Dharmashāstras Or Smritis
The four aims of life are artha (wealth), kāma (desire), dharma (virtue) and moksha (liberation). The literature regarding dharma are the Dharma Shāstras which deal with the laws and regulations governing the social and ethical life of the individual in his society. There are four ways to determine right and wrong – the shruti (Vedas), smriti (dharma shāstras etc.), good conduct and conscience. The moral code is not considered as static – it is to be learned in each generation from what wise men who are good and free from hatred and attachment, declare.
The Dharma Shāstras believes in the four fold order of the society (the chāturvarṇya system popularly known as the “caste system”) which divides the society into four main groups where the hierarchy flows as – the priest (Brahmin), the warrior (kshatriya), the merchant (vaishya) and the laborer (shudra).
The dharma shāstras advocate the āshrama system or the four stages of life for a dvija – the student (brahmachārin), the householder (grihastha), the forest dweller (vānaprastha) and the wandering mendicant (sannyāsin). The purpose of the āshrama system is to enable the dvijas to perform their secular duties in the society and also lead a life conducive to the attainment of moksha.
The prominent or the most important Smritis are those of Manu, Yājñavalkya and Parāshara. Other important Smritis are those by Shankha-Likhita, Harita, Brihaspati, Atri, Daksha, Nārada etc. The Dharma Sūtras belonging to the Kalpa Sūtra collections are sometimes also classified as Smritis.
Traditionally, the Manu Smriti is considered the most complete and authoritative Smriti although a later tradition asserts that the Parāshara Smriti is more valid for modern times. The Hindu personal law in India is largely derived from the Mitāksharā commentary on the Yājñavalkya Smriti, in view of its great popularity in large parts of India during the last few centuries. The Nārada Smriti specializes in legal jurisprudence and deals with these subjects in a very advanced manner (similar to modern works) even though it is almost a 2000 year old recast of an older work!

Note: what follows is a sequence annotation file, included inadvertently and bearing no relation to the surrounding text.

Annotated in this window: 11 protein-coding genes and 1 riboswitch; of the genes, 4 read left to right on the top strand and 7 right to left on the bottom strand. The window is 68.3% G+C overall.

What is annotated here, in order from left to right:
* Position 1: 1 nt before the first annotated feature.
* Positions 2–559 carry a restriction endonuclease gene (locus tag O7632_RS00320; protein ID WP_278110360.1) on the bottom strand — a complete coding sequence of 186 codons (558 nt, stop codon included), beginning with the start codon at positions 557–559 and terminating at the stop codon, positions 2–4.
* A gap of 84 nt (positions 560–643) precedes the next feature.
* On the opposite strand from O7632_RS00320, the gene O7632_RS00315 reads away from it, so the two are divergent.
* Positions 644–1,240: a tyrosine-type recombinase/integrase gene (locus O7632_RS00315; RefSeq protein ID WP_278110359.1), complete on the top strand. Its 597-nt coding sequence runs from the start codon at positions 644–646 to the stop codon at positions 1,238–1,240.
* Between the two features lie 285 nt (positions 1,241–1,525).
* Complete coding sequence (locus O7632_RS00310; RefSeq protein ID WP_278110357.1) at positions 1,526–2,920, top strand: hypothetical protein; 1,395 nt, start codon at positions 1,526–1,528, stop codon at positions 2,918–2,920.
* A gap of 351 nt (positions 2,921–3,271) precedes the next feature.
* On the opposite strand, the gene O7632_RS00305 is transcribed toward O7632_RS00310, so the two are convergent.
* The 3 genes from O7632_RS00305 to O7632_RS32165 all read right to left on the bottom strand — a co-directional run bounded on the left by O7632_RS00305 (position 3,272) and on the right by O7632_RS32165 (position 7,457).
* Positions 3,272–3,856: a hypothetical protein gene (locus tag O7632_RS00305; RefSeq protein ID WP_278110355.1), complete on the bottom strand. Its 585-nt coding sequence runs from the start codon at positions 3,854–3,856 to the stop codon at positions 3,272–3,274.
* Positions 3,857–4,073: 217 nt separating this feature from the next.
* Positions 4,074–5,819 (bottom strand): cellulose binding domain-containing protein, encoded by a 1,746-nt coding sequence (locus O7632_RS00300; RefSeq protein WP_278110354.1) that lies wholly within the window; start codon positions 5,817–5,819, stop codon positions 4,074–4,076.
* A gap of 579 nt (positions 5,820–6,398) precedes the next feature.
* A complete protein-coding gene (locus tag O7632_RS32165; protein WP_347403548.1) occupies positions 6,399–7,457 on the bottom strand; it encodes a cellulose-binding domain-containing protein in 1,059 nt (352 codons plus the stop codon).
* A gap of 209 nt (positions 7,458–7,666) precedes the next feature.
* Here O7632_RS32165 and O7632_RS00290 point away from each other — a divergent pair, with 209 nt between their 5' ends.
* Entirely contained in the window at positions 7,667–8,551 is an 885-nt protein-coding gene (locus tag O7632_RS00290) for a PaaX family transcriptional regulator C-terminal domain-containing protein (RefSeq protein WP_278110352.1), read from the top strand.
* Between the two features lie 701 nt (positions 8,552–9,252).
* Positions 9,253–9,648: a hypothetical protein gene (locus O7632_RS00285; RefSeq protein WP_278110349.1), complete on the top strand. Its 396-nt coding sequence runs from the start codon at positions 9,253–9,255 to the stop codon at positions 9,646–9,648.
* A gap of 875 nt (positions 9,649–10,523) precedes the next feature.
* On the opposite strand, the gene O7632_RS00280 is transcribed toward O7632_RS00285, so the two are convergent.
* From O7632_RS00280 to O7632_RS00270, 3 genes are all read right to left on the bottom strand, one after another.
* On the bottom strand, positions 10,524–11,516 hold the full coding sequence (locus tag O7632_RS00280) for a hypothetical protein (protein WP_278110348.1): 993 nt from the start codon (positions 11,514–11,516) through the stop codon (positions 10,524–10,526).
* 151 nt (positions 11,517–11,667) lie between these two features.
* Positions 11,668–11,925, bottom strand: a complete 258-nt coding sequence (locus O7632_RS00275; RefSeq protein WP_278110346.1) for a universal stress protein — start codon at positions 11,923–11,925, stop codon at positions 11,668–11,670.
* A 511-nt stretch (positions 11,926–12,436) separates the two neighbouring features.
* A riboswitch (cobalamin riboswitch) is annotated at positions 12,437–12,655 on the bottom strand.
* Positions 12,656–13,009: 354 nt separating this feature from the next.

These are treatises on theology and practical manuals on worship for the different Hindu traditions. Traditionally, the Āgamas are five-fold, aligned with the five major sampradāyas of classical Hinduism:
- Vaishnava Āgamas: These Āgamas are considered authoritative by Hindus who worship the Divinity in the form of Vishnu or his incarnations. These include several subtypes in turn –
- Pāñcharātra Āgamas: They are a collection of several dozen individual scriptures, of which the main ones are three – Sātvata, Paushkara and Jayākhyaya.
- Vaikhānasa Āgamas: They are four in number, and are believed to have been authored by Sages Atri, Marichi, Bhrigu and Kashyapa respectively.
- Bhāgavata: Very few works such as the Sātvata Tantra survive today.
- Shaiva Āgamas: They are 28 in number. The followers of these Āgamas worship Divinity in the form of Shiva. There are two main Sampradāyas of the followers of Shaiva Āgamas:
- Pratyabhijna or Kashmir Shaivism
- Shaiva Siddhānta
- Shākta Āgamas or Tantras: These are a collection of 71 scriptures called Tantras which are considered authoritative together with the Vedas by Hindus who worship Divinity in the form of Shakti – the Universal Mother. The Shaiva and Shākta Āgamas are often considered complimentary because Shakti is the consort of Lord Shiva.
- Saura Āgamas: No works in this category survive. These Āgamas were meant for Hindus who worshipped divinity in the form of Sun.
- Gāṇapatya Āgamas: These were meant for Hindus who worshipped Gaṇapati. Again, no works in this class survive today.
Regarding the purpose of these scriptures, a scholar says –
“The purpose of worship is to lift man from the level of sensibility to that of divinity by making proper use of his very senses. The technique by which this is done has come to be called Tantra in India. The Tantras are the books which initiate the devotee into the technique of worship. They are also known as the Agamas. And, the cults which are based in these Scriptures are usually referred to as Tantric cults.”